A new lottery game is expected to generate more millionaires than any other game in history. [WAVE3]

While law-abiding citizens want to support law enforcement in the dangerous role they play in protecting us, no one, including the police, are above criticism. More than five weeks have passed since a man, who lived in Lexington but grew up in Richmond, died after an officer-involved shooting just off the Eastern Bypass near a busy shopping district and the Eastern Kentucky University Campus. [Richmond Register]

Jefferson County Board of Education candidates discussed topics ranging from low-performing schools to charter schools in a forum Tuesday. [WFPL]

What CAN’T Greg Fischer screw up? Hired a lady as an Animal Services official who was both fired and arrested at her last animal shelter job. [The ‘Ville Voice]

A Louisville-based startup has a new product on a couple of stores’ shelves now, but it’s working on bringing a new dehydration treatment to the masses. [Business First]

All the budgets passed unanimously for the New Albany-Floyd County Consolidated School Corp., but more money is still headed its way, officials said at Monday’s meeting of the board of trustees. [News & Tribune]

Homelessness Is A Big Problem In Possibility City

Across Kentucky and Indiana, people gathered on Memorial Day to pay tribute to those who died in service to America. [WDRB]

Shortly after moving to Louisville, Patricia Mahaun stopped by the local veterans hospital in October, hoping to find a new doctor, get checked for a possible urinary tract infection and get a flu shot. [C-J/AKN]

The first Crime Reduction and Awareness Walk this year is being held by metro councilwoman Marianne Butler and the fourth division of Louisville Metro Police. [WHAS11]

A federal judge in Kentucky has dismissed a lawsuit brought by an atheist group challenging tax exemptions for churches and religious groups in the federal tax code. [H-L]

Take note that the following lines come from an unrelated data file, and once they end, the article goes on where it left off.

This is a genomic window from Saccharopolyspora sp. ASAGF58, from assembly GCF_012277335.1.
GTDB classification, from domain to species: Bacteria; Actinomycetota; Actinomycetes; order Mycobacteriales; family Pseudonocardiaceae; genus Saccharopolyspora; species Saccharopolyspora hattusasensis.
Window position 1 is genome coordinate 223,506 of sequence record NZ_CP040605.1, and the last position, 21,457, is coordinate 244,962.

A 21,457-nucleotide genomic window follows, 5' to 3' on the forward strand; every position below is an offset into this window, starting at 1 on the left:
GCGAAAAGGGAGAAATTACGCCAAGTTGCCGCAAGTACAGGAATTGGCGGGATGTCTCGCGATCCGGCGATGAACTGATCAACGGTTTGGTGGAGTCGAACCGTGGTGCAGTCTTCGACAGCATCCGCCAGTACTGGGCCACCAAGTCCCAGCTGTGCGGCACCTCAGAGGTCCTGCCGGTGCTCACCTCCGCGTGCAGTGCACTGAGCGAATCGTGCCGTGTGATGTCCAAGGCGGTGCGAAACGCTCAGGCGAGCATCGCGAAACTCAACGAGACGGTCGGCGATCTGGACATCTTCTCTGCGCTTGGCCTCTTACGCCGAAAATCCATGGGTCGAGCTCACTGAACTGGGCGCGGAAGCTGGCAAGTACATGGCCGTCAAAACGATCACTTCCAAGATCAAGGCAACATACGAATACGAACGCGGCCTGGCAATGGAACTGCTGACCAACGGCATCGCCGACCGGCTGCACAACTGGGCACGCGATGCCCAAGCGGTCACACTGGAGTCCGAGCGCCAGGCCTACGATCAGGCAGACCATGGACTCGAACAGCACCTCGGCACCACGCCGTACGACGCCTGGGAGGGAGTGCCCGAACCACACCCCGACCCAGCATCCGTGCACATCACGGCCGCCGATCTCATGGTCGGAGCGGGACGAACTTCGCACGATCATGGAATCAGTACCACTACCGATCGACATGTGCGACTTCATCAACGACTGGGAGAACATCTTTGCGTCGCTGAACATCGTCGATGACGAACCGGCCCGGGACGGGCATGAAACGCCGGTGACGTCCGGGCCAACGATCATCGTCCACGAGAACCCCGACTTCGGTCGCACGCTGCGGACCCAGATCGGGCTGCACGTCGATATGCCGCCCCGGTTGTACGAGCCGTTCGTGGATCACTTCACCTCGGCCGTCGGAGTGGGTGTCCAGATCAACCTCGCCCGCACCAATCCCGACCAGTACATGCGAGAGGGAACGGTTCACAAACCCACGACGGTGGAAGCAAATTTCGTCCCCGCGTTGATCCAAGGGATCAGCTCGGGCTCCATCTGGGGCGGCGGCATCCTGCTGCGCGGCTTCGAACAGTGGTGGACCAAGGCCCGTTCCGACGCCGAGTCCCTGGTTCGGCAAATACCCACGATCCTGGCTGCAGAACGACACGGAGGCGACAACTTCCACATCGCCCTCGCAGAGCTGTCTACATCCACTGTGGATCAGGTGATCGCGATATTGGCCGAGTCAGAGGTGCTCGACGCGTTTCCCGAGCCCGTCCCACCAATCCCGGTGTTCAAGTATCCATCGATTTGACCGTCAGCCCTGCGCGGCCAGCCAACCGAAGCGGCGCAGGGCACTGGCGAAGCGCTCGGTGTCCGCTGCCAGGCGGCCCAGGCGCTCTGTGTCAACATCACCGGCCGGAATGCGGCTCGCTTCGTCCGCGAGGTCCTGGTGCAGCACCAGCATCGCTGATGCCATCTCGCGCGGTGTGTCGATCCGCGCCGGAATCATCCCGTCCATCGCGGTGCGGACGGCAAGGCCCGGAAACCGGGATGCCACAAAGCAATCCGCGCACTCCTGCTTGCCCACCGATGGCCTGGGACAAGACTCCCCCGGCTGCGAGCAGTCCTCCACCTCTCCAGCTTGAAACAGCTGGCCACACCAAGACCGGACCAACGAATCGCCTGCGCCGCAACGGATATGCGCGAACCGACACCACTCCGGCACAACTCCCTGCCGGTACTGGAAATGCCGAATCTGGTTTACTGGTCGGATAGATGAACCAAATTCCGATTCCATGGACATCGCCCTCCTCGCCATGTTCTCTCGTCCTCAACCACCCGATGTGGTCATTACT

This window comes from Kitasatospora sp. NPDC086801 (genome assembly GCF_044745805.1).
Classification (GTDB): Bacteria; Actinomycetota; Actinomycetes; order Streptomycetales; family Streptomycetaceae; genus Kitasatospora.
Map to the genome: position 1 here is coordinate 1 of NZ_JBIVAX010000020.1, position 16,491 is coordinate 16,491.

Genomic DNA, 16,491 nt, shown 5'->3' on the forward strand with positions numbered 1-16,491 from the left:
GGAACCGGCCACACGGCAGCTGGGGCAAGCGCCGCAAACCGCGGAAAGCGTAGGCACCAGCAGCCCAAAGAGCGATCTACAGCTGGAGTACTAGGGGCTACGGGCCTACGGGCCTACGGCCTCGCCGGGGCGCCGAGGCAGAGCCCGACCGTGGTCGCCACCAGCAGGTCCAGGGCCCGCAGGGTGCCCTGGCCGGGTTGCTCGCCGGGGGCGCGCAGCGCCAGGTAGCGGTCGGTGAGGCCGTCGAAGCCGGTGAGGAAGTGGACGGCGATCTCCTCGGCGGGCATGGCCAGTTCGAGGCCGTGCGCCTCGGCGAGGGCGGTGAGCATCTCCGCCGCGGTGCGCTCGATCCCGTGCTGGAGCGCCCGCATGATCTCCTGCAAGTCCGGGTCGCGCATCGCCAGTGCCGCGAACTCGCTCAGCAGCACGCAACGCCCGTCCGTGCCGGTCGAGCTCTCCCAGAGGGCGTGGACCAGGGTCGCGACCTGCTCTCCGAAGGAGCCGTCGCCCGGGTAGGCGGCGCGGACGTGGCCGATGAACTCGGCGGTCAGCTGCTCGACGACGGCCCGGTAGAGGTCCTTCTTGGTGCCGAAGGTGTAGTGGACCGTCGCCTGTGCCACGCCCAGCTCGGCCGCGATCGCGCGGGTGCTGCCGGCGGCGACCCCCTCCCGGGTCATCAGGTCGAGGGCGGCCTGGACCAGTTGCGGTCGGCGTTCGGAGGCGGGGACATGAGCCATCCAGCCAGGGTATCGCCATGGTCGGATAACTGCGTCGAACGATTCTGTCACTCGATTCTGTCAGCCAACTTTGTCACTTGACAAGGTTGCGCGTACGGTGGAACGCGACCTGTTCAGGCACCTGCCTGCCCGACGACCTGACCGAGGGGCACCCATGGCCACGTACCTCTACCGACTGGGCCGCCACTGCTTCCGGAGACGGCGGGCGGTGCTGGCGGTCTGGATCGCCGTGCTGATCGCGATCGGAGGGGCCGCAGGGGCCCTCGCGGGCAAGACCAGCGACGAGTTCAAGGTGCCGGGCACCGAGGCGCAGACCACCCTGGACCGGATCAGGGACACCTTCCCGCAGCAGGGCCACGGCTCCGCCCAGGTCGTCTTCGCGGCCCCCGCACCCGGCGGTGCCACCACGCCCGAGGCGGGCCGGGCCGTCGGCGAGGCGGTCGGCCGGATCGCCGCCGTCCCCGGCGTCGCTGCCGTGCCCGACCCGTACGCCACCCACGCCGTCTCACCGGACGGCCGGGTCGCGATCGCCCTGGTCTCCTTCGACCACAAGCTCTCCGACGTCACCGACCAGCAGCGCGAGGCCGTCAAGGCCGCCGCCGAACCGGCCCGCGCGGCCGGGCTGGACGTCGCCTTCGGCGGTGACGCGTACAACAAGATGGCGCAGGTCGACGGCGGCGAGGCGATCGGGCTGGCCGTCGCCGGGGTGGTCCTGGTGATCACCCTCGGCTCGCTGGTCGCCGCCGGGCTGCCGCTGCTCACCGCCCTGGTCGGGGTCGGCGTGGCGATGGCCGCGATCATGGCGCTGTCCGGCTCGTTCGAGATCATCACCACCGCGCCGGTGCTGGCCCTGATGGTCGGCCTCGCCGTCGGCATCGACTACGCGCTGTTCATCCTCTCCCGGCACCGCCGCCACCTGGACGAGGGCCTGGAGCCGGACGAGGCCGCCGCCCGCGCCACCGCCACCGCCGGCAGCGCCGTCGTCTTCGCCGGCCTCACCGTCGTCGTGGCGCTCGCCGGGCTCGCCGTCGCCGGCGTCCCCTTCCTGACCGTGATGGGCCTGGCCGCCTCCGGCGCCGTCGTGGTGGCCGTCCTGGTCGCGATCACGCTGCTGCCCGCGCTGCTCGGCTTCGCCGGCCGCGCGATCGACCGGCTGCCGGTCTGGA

A local group is asking for help after a puppy was reportedly hit on purpose in western Kentucky. [WLKY]

Gay rights activist Harvey Milk, who was shot dead in 1978, has been honoured on a new US postage stamp. [BBC]

It was a 50-50 chance of winning for two horses at Churchill Downs Monday morning. [WAVE3]

Can you imagine Greg Fischer doing something like this? Stockton, Calif., Mayor Anthony Silva is determined to put an end to homelessness in his city, but before he could make any meaningful changes, he decided to see for himself the challenges that people on the streets face. [HuffPo]

The state lottery produces a multitude of losing tickets every week, but its director has a message that she hopes will make people feel better about their odds. [News & Tribune]

You may think of homelessness as a distinctly urban issue, with people sleeping in shelters or on the streets. But homelessness happens in rural communities too, and it happens to children. [NPR]

Eating crow is never fun but that’s what Jake is doing. Help him get things squared away? If you get something out of this content, consider doing so in order to ensure that it continues. [Click Here For Details]

Kentucky May Just Never Be Energy Efficient

Several local organizations are in desperate need of food and clothing for the area’s poor and homeless. [WDRB]

A case pending before the Kentucky Court of Appeals could affect how dozens of libraries across the state are funded. [C-J/AKN]

From tragedy to life saving. We are taking a look at a national program with roots right here in Louisville. VINE grew from domestic violence murder into a safety net for victims. [WHAS11]

As it struggled to satisfy bond obligations and pay vendors, some considered the New Albany Sewer Department to be a train wreck just a few years ago. [News & Tribune]

Just two years ago, Louisville’s food truck scene was virtually non-existent. Now nearly 30 companies have permits to sell on-the-go. [WLKY]

University of Louisville administrators see many students load up on classes only to drop some of them before the end of the semester. [Business First]

It’s terrible that the guy was murdered and no one is disputing that. But this kind of coverage doesn’t happen when someone is shot in the West End. And this kind of coverage has never occurred in St. Matthews when people are raped, robbed or have their property vandalized. [WAVE3]

The federal government made enough money on student loans over the last year that, if it wanted, it could provide maximum-level Pell Grants of $5,645 to 7.3 million college students. The $41.3 billion profit for the 2013 fiscal year is down $3.6 billion from the previous year but it’s a higher profit level than all but two companies in the world: Exxon Mobil cleared $44.9 billion in 2012, and Apple cleared $41.7 billion. [USA Today]

The state of Indiana is one the last places in the U.S. that regulates the retail sale of beer by temperature. [WFPL]

The Kentucky Lottery Corp. says it has reached $15 billion in overall sales since the lottery was started in 1989. [WLEX18]

A whistleblower who brought to light memos and studies that dealt a severe blow to large tobacco companies has died in Ocean Springs, Miss. [Business First]

Comes as no surprise to anyone that Kentucky is one of the least energy efficient states in the nation. [Click the Clicky]